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Airstrikes by Saudi-led forces hit Houthi rebel positions in the southern Yemeni city of Aden, residents said Monday, after a five-day humanitarian truce expired.
Bombings struck the rebel-held presidential palace in the downtown area and the international airport, which is contested between the Houthis and local fighters.
Yemen's foreign minister told Reuters the Saudi-led coalition had decided not to renew the truce because the agreement had been repeatedly broken by the Houthis. The rebels were not immediately available for comment.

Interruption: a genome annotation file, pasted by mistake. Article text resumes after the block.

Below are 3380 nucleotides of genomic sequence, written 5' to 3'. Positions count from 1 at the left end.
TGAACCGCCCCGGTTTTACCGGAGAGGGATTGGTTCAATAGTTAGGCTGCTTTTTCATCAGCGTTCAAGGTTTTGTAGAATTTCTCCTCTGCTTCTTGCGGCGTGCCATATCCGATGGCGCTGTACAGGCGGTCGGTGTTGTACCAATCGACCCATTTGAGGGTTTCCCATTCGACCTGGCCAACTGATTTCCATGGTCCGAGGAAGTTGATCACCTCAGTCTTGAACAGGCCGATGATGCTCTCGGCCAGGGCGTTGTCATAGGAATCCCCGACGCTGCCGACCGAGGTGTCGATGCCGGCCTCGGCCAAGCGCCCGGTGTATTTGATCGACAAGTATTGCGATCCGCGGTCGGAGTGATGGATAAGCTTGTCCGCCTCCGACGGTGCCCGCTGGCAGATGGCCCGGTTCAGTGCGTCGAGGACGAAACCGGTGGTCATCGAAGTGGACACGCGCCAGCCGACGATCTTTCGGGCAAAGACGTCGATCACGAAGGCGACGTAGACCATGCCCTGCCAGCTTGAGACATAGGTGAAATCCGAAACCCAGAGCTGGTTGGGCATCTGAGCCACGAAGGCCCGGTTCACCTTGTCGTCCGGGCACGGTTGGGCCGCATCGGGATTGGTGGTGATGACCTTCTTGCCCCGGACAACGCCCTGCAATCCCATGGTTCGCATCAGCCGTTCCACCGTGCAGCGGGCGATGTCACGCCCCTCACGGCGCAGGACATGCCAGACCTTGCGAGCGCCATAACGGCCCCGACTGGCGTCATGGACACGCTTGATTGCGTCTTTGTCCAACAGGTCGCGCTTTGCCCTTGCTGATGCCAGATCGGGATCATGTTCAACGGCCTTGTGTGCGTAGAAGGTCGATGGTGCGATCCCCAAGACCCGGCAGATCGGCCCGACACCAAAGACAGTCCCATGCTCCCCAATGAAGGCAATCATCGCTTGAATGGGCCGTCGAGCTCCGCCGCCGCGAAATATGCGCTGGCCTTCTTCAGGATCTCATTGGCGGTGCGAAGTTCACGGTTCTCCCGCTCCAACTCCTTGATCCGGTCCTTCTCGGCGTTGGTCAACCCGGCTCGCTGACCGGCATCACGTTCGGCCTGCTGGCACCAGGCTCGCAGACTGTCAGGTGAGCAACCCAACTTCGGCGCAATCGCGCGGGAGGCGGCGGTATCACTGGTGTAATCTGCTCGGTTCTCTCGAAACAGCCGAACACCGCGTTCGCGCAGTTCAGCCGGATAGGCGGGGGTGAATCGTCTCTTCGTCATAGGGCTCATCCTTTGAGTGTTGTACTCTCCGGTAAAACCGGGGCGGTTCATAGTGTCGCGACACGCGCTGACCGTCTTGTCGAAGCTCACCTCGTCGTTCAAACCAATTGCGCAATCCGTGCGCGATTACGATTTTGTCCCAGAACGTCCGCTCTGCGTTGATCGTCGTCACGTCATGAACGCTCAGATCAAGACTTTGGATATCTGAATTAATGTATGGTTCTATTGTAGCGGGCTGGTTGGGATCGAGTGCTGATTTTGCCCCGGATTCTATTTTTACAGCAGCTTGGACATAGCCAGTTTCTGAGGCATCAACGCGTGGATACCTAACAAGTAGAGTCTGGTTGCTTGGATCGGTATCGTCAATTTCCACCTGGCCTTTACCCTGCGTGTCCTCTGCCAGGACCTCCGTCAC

"That's what we said before — that if they start again, we will start again," said Reyad Yassin Abdullah from Yemen's exiled government in Riyadh. The coalition was not considering any new cease-fire, he added.
There was no word on any casualties.
Saudi Arabia and its Sunni Muslim allies have been conducting an offensive against the Houthis and units loyal to former president Ali Abdullah Saleh for more than six weeks, saying the rebels are backed by Shiite Muslim power Iran.
The campaign has yet to reverse the Houthis' advance into Aden and along battlefronts across Yemen's south.
A five-day truce that began Tuesday halted the airstrikes and allowed humanitarian aid into the blockaded country, though residents of the remote southern provinces of Shabwa, Dhalea and Abyan said heavy ground fighting persisted despite the agreed pause.